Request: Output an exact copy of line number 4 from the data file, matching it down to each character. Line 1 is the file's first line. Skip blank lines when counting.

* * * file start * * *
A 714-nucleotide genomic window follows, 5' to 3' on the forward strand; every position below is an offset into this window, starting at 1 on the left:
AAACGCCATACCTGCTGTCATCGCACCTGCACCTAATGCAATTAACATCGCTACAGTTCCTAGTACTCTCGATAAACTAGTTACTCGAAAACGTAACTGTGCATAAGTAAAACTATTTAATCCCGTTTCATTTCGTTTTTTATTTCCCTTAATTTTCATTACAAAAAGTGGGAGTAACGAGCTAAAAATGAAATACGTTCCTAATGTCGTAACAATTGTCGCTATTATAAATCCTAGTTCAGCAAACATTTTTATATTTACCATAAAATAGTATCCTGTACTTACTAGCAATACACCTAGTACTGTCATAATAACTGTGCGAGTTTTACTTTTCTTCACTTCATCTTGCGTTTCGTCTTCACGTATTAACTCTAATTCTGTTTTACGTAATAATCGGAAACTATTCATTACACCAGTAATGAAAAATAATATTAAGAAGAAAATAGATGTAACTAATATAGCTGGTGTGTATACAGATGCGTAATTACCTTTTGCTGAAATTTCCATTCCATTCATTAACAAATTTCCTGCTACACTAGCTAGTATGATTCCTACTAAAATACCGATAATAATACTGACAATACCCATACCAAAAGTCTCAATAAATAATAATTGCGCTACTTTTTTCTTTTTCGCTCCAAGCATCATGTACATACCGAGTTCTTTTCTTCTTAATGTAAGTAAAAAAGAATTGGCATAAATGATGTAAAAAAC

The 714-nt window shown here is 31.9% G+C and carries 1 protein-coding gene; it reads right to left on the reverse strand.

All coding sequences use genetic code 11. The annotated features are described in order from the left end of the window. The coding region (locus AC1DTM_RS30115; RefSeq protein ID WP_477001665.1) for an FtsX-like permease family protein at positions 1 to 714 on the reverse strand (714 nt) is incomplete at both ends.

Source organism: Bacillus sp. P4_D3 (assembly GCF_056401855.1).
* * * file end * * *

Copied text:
All coding sequences use genetic code 11. The annotated features are described in order from the left end of the window. The coding region (locus AC1DTM_RS30115; RefSeq protein ID WP_477001665.1) for an FtsX-like permease family protein at positions 1 to 714 on the reverse strand (714 nt) is incomplete at both ends.